Defining the internal demographics within your existing practice is another potential lead source. These are people who already trust you with their dental care and the care of their families. Why not extend that trust to helping them with their sleep concerns?

One way to market to existing patients is to create visual cues and educational prompts. In addition to strategic placement of patient education brochures (AADSM.com) in the office, we incorporate sleep apnea information into our patient education and entertainment software (thekaleidoscope.com) that runs on our 46-inch monitor in our reception area. When first launching our awareness campaign, we also included obstructive sleep apnea (OSA) patient education in our digital monthly newsletters (solutionreach.com). We continue to reinforce OSA need and options on a quarterly basis. These simple strategies have proven to be very effective.

You will want to home in on five cohorts within your existing practice in terms of existing sleep apnea opportunity:

a) Patients unaware of any sleep issues. Screen all patients in your practice. The most effective tool we have found in our office to screen patients for OSA is the Epworth Sleepiness Scale. We have added this survey to our medical history updates. The Epworth Sleep Survey takes less than 60 seconds to complete and allows patients to begin thinking about the quality of their sleep. Patients at risk for OSA receive education from our hygienists to seed them for a discussion with the doctor when we begin their recall evaluation.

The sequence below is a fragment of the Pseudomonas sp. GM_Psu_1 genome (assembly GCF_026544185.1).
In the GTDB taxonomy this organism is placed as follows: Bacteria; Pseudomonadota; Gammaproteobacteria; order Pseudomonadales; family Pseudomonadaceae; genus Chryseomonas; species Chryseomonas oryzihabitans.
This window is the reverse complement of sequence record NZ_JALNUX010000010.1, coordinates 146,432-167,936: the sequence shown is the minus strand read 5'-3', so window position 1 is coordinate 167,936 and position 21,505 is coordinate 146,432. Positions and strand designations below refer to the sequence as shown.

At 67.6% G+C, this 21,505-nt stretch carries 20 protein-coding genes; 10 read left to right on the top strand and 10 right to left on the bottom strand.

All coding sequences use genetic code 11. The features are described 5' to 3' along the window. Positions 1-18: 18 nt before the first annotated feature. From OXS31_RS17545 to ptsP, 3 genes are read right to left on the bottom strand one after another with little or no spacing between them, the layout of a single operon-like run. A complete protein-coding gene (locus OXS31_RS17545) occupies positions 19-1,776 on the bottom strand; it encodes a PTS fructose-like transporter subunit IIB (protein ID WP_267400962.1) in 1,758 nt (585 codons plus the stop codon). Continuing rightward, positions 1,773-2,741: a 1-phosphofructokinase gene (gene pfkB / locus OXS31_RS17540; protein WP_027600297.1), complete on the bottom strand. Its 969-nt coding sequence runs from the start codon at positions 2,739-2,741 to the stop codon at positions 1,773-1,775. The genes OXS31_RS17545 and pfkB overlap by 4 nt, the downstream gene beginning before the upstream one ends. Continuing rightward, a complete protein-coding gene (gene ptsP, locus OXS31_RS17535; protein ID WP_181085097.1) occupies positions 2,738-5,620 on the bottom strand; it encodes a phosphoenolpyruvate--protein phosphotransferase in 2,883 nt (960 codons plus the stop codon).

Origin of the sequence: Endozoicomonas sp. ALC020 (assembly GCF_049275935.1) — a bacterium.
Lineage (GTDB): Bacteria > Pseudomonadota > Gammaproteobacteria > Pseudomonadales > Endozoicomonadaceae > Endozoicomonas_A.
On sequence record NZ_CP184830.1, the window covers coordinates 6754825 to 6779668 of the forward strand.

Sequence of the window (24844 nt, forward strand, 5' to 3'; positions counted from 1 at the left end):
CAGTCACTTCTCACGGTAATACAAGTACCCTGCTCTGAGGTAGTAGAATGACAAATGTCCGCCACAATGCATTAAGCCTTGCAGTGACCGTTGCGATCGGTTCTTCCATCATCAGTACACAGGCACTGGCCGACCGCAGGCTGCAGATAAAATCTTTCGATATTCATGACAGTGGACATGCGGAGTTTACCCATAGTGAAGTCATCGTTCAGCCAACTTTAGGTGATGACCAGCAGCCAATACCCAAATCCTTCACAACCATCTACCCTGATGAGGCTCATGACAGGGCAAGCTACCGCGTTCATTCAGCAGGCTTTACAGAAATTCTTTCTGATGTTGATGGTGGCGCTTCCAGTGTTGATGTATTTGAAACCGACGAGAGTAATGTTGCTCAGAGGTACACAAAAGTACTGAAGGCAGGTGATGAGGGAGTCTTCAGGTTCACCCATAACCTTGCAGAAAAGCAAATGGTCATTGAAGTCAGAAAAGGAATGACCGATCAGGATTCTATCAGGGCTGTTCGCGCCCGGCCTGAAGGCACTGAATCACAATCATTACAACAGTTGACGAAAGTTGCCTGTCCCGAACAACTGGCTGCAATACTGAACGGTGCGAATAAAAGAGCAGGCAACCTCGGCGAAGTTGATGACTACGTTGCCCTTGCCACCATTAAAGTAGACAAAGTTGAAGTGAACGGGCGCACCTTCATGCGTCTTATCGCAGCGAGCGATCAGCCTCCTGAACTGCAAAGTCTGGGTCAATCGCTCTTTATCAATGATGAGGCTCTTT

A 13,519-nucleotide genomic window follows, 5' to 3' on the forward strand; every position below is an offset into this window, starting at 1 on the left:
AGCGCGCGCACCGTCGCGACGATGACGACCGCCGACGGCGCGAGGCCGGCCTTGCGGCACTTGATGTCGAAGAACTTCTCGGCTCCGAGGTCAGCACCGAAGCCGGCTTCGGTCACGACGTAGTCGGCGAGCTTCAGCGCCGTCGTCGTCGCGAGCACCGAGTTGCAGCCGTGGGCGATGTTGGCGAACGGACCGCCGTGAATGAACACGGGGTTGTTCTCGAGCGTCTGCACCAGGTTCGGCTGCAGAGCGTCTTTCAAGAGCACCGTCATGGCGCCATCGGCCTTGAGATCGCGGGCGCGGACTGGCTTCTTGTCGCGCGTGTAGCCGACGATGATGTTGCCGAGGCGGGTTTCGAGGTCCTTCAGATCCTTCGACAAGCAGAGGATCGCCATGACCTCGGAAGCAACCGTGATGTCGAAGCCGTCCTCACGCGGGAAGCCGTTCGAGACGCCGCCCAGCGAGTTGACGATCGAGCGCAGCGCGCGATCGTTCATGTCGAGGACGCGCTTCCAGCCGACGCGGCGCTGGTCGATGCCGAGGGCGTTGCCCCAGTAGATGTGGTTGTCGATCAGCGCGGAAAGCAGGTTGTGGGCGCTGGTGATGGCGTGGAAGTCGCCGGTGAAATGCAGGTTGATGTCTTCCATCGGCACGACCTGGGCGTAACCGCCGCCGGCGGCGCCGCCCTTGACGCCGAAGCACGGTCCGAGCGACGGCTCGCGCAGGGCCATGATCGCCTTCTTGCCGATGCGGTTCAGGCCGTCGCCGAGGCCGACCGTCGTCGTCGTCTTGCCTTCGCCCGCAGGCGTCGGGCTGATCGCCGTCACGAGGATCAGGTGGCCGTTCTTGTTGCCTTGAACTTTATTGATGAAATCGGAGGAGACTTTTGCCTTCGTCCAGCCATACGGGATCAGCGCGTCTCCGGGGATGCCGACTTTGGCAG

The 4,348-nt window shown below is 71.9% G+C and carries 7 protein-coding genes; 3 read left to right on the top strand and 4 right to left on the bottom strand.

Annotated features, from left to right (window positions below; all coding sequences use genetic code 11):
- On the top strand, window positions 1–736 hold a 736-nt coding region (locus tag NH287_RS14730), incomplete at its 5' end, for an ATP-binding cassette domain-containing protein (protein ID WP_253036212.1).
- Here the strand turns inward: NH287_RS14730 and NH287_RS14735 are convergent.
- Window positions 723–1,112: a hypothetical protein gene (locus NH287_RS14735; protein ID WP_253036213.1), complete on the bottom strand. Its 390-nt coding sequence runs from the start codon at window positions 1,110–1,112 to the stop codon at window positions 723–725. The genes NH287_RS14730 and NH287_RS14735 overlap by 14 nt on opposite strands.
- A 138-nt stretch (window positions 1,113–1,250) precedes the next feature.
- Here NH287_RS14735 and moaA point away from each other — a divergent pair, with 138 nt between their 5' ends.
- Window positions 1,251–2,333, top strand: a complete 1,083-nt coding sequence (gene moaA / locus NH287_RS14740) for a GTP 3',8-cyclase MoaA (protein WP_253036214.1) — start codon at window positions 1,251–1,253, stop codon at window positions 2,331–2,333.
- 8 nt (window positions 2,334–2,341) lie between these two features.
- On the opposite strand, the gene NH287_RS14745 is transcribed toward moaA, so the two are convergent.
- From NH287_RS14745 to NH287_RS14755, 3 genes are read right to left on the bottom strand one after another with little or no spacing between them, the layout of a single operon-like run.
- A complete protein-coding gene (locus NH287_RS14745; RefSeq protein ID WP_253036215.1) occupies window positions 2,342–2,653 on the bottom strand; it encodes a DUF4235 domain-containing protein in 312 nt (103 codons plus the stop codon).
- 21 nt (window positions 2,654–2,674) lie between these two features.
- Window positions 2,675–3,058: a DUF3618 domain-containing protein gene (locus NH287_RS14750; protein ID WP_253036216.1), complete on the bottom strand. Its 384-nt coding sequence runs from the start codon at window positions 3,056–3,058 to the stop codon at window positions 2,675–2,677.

b) Patients who snore or partners who have to listen to someone snore. Snoring, while not diagnostic of sleep apnea, is certainly a "red flag" that there might be inflammation in the airway that should be addressed. For partners of those who snore, we use the "sleep observer survey." This is basically a variation of the Epworth survey, but written from the perspective of a third-party observer. Frequently, we will have a patient who fills out the Epworth survey that results in a low score, but as they hand it to us they will say, "If my partner were to fill this out, it would be a much higher score." This opens the door for us to ask them to fill out this questionnaire. If the results come back at high risk, then we encourage them to have their partner complete an Epworth and return the results to us.